Wednesday, October 26, 2005

Google As Cultural Anthropology

I've just spent a second day yesterday at Borders reading The Search: How Google and Its Rivals Rewrote the Rules of Business and Transformed Our Culture. The book had me at page four when author John Battelle described Google as having the potential to store this Database of Intentions when we are able to analyse what people are searching for, and what results are being returned. And I was like....whoaaaa! Prof Battelle was a co-founder of Wired magazine and studied Cultural Anthropology in uni, so his angle on the story, apart from the obvious technological and business phenomenon that Google represents, is utterly fascinating. The philosopher in Sophie's World asks Sophie to think about these questions: Who am I? And why am I here?, I've always wanted to know What do you want? Google has the potential to provide this answer because the things that people are searching for on their computers mirrors exactly what their intentions are. Substitute 'intentions' for 'desires', 'wants', 'hopes', 'lusts', 'meaning of life' etc. And these intentions are like archaeological layers that we can then dig up and analyse. The Google Zeitgeist is a good superficial example of this, teasing us with some idea of what folks in various places are searching for. From that website,
"We should note that in compiling the Zeitgeist, no individual searcher's information is available or accessible to us. What you see here is a cumulative snapshot of interesting queries people are asking – some over time, some within country domains, and some on – that perhaps reveal a bit of the human condition. We appreciate the contribution all Google users make to these fascinating bits of information.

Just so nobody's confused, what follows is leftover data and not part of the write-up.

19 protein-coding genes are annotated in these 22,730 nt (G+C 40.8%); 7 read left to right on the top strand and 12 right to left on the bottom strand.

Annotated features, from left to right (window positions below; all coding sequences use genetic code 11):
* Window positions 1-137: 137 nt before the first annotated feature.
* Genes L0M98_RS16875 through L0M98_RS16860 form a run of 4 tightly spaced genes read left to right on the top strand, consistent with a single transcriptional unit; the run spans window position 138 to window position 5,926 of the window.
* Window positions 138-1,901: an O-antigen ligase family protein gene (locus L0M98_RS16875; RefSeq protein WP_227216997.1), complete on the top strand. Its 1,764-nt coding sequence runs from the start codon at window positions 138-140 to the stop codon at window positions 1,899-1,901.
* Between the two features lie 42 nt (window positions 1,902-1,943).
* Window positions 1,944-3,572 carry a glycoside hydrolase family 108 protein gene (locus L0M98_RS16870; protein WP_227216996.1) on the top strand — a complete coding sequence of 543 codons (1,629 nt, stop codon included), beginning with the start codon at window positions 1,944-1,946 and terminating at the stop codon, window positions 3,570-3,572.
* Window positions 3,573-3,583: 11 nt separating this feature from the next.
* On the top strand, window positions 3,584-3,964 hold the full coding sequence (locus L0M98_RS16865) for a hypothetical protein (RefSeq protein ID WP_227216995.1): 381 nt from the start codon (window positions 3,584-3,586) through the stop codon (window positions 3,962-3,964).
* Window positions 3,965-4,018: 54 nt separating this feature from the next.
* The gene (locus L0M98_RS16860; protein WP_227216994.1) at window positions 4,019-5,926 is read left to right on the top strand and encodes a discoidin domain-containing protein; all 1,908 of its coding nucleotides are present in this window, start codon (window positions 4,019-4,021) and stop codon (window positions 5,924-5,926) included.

Internet surfers might not have found what they're looking for (well at least I know Bono hasn't), but Google knows what folks are trying to look for to a large extent. And it's not telling, partly due to technical reasons (there are so many interesting ways to present the Zeitgeist, and some really require lots of brute computing force!), and partly due to ethical ones like their Do No Evil ethic. But who knows what evil is? The book also covers the history of the search engines, a little more on how LarryPageRank came about, the constant battle against folks who try to work around the system, some legit, others not so legit, the innocent folks who suffer during Google Dance, the question of doing business of China... And oh, incidentally, Google has stopped addressing Taiwan as 'province of China' after getting complaints for the description in Google Maps. It has now taken away the description entirely, which I thought was a clever and reasonable way to sidestep the issue hahaa. Do no evil, Google! You have the Database of Intentions, and the authority to decide what country belongs to whom, in your hands!

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